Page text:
Years from now when he’s proving his Red Sox pedigree to someone, he’ll talk about this day. He won’t even remember all of it, but he’ll remember something. Nava’s homer, the outfield grass, the Green Monster…he’ll recall the details with youthful and nostalgic rose-colored glasses. He’ll remember that his old man took him to opening day at Fenway Park,  and in time he’ll come to recognize and appreciate what that means and the tradition behind it. He’ll know he didn’t just sit in the same park where Ted Williams painted a seat red with a 502-foot home run and Dave Roberts stole a base from history, but that he was in the same place where my dad took me countless times. And his grandfather took him. It’s a place and a team that ties generations together — even when the Red Sox rope forms a noose.

Will fell asleep on the train ride home. He was curled up against me and I had my arm around him while he rested his head on my shoulder. I just watched him fondly for three stops, smiling at his cuteness decked out in Sox gear and noticing how the sun brought out a smattering of freckles across the bridge of his nose.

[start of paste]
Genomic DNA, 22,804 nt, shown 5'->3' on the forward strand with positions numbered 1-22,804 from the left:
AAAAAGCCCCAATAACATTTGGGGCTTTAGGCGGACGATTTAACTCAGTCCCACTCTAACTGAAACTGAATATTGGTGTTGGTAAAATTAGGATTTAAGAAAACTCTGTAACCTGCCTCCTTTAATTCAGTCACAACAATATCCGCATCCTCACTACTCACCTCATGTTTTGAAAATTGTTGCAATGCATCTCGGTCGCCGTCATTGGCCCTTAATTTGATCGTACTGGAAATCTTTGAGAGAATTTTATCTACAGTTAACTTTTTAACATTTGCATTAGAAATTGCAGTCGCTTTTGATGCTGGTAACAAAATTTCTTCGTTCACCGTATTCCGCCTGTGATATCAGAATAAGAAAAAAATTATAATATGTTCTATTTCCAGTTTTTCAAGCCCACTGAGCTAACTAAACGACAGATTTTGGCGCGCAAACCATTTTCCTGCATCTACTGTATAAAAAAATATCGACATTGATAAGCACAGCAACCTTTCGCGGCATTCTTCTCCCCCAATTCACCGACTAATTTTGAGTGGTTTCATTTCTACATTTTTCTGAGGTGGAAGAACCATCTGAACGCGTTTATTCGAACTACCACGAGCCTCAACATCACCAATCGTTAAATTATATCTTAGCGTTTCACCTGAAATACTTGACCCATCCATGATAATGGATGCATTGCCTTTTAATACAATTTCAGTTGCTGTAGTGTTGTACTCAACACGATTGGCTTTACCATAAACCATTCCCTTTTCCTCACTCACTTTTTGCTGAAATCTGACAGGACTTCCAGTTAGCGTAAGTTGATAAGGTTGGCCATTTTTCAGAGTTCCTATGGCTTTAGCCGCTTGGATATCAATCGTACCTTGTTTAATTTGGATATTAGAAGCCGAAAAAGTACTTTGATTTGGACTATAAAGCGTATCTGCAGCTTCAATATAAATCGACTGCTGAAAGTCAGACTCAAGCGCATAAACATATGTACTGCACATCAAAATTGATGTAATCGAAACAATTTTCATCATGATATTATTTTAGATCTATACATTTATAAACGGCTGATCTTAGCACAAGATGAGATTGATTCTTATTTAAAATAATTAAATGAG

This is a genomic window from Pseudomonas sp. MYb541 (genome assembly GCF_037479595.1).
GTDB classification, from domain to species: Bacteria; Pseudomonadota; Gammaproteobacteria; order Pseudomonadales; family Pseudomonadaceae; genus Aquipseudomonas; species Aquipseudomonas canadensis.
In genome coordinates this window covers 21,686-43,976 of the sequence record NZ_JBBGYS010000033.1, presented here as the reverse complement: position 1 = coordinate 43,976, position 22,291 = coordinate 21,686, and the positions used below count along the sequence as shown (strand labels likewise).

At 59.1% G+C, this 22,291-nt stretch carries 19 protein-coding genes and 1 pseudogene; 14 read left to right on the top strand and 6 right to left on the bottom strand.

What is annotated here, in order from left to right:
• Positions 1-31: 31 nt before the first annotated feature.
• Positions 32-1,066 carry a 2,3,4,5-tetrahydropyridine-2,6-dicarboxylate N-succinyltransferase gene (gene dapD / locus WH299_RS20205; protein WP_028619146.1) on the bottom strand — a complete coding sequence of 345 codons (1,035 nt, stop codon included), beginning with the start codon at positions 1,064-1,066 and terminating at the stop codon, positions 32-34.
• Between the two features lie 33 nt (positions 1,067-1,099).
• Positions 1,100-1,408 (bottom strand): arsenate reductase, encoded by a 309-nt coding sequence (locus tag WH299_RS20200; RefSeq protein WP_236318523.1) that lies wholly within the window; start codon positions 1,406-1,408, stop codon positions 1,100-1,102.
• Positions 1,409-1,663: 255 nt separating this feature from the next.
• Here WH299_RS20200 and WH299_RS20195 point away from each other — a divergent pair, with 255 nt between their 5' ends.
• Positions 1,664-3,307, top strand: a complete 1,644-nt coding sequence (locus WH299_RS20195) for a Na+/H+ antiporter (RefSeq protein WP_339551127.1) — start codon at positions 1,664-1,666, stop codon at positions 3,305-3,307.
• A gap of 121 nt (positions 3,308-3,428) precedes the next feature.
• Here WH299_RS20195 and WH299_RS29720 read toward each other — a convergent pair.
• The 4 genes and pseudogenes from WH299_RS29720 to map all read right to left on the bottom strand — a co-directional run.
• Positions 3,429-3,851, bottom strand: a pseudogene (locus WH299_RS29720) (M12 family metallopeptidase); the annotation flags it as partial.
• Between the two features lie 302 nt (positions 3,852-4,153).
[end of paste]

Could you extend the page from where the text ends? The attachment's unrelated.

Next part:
I looked up and saw a grandfather with his grandson sitting diagonally across from us in roughly the same position. He nodded at me and smiled. I nodded back. Then he leaned in and said “Remem-bah this. This here is the good stuff brotha.”

I will always remember my first opening day with my son, because yesterday the game became far less important than the moment and the memories.

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My Son, the 5-Year-Old

will_5yrsFive years.

Tomorrow morning you’ll wake up like usual, creep around the corner, and whisper “Dada, can I come lay down with you?” You’ll climb over me — somehow finding a way to knee me in the balls no matter how I defend against it — and snuggle next to me. You’ll sleep with your knees pulled up to your chest and your feet perpetually kicking me. And I won’t move or complain, because I only have about five minutes before I need to get up for work — and these are the best five minutes of my day.